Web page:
COVID-19 vaccines are well underway, but that doesn’t necessarily mean we’re in the clear. Physician practices and rural hospitals continue to feel long-term effects of the pandemic on their finances and operations. This month, we’ve compiled five news stories to help providers stay abreast of industry changes. As we wrap up the first quarter of the year, what are your concerns, and how can Physician Practice Resources help? Email us at firstname.lastname@example.org. Most importantly, stay safe out there.
Check out technical corrections to the new E/M guidelines
The American Medical Association (AMA) recently issued technical corrections to the new E/M guidelines to provide updates in a number of key areas, including the following:
- · Reporting a test that is considered, but not selected
- · Definition of ‘analyzed’
- · Clarification of ‘unique test’
- · Clarification of ‘discussion’ (between physicians, other qualified health care professionals, and patients)
- · Definitions of minor, major, elective, and emergency surgery
- · Activities not included in time when reporting as key component for code selection
Note that these changes are highlighted in blue. Be sure to review them and share with physicians as well.
Consider a refresher on how to bill Medicare as a secondary payer
That’s because CMS recently published a Medlearn Matters article on this topic, indicating that it has probably seen some noncompliance in this area. More specifically, when another insurer is the primary payer, bill that insurer first. After receiving the primary payer remittance advice, bill Medicare as the secondary payer, if appropriate.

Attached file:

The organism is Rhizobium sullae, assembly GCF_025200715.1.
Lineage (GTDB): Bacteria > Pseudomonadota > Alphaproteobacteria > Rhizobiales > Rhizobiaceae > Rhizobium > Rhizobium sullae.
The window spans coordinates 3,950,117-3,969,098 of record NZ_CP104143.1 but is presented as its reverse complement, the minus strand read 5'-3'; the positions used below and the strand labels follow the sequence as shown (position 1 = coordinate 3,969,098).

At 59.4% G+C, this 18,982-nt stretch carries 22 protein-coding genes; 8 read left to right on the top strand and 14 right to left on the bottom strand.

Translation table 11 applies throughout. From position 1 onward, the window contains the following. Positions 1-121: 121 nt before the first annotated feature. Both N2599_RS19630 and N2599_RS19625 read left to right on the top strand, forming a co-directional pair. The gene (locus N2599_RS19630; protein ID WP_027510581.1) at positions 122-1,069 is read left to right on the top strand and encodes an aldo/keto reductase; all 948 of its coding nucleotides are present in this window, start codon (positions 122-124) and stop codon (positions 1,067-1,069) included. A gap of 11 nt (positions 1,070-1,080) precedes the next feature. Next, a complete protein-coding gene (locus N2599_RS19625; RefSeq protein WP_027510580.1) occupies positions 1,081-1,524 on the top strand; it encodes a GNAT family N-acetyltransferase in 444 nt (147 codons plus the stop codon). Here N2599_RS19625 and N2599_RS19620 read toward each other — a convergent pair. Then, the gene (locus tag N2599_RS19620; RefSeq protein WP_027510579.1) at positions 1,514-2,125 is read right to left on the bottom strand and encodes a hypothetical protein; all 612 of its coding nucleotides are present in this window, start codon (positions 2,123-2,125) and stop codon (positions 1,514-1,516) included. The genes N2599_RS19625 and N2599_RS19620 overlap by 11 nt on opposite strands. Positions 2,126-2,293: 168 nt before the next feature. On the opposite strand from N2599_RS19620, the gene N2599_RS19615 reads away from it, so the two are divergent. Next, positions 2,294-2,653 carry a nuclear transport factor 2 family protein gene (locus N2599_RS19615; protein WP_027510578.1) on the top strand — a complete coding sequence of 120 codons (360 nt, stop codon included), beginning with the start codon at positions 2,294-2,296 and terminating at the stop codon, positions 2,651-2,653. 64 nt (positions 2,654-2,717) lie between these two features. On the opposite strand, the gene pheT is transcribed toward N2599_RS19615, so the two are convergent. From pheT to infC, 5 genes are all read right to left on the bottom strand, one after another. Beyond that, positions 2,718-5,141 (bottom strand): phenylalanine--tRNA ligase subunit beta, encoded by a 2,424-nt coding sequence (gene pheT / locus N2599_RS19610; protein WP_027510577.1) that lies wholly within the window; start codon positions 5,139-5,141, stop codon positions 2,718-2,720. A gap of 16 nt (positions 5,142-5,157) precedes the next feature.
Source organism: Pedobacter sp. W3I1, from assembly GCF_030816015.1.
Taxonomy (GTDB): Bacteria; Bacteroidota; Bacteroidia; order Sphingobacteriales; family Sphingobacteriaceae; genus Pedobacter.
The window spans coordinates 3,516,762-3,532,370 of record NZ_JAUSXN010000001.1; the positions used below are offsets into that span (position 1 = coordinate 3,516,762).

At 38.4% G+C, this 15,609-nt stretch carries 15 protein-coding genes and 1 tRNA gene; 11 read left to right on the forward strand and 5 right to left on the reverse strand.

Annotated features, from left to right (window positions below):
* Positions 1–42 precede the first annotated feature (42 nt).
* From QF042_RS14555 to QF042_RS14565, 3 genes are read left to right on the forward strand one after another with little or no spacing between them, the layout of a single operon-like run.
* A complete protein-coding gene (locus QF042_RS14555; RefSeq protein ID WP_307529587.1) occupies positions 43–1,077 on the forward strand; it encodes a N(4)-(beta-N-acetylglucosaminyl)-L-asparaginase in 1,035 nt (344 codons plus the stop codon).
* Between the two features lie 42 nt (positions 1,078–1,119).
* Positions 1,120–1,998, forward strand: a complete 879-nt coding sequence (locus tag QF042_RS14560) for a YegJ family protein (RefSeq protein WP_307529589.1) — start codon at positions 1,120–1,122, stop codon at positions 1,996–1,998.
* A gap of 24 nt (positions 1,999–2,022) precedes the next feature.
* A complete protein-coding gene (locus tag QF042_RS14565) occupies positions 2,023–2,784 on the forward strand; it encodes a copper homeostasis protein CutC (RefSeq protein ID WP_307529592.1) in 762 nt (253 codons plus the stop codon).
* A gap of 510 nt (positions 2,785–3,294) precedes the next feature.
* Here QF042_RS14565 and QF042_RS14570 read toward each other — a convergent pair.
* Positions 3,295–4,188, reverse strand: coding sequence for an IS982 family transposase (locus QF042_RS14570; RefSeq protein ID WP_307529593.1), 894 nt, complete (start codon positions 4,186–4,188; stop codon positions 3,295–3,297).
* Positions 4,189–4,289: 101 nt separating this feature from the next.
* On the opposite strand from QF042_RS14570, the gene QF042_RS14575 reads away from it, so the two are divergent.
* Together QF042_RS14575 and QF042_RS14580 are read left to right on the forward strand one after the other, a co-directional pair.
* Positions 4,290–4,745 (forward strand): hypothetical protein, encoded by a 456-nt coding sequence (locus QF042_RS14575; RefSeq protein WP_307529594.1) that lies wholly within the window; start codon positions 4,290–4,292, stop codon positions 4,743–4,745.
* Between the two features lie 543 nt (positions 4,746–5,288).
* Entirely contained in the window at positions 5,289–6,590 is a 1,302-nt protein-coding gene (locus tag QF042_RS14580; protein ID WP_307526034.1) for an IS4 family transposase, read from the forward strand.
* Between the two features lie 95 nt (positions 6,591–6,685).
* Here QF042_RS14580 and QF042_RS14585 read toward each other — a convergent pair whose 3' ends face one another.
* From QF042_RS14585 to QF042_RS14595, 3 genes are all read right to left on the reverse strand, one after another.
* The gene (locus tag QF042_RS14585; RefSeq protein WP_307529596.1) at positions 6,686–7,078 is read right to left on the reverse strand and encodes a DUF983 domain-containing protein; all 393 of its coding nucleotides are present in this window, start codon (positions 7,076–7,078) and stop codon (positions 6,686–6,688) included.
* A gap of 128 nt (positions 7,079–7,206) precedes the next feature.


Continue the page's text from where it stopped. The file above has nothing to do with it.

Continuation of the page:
This Medlearn Matters article also reminds providers to collect full beneficiary health insurance information upon each office visit, outpatient visit, and hospital admission. The article also provides guidance on what to do if Medicare inappropriately denies a claim. According to the article, CMS admits that it has inappropriately denied L, NF, or WC MSP claims when services are not related to the accident or injury identified on the beneficiary’s Medicare record.
Explore the link between social determinants and COVID-19 outcomes
Social determinants matter when it comes to health outcomes, including COVID-19 deaths. That’s what a recent report by McKinsey & Company found. More specifically, the report states that four challenges may drive the disproportionate effect of the pandemic in rural areas: health status, socioeconomic vulnerability, access to care, and health behaviors.
These are just a few potential solutions: Shifting providers from regions with lower relative COVID-19 pressure, cross-training and upskilling personnel to fill critical roles, increasing ancillary support for frontline workers, leveraging telemedicine, organizing hub-and-spoke support models for rural providers to consult with specialists at larger hospitals, and establishing partnerships between rural and urban hospitals for clinically appropriate transfers in certain circumstances.
What’s another piece of the puzzle? Coded data—specifically codes for social determinants of health—that can help us better understand and address the specific challenges faced by rural populations.
Be prepared for ongoing telehealth scrutiny
The Office of Inspector General (OIG) continues to look more closely at telehealth services, and this article nicely summarizes some of its current projects. Accurate medical coding based on complete and thorough physician documentation is paramount. Pay attention to payer-specific requirements, modifiers, and place of service codes.
Rural hospitals: Focus on accurate coding to combat ongoing financial struggles
A new OIG report indicates that COVID-19 has worsened longstanding challenges regarding staffing, limited capacity, and finances at rural hospitals. These hospitals face countless challenges with limited solutions. One strategy, however, is to focus on accurate and complete coding. Like all hospitals, rural hospitals must ensure they capture all of the revenue to which they’re entitled.
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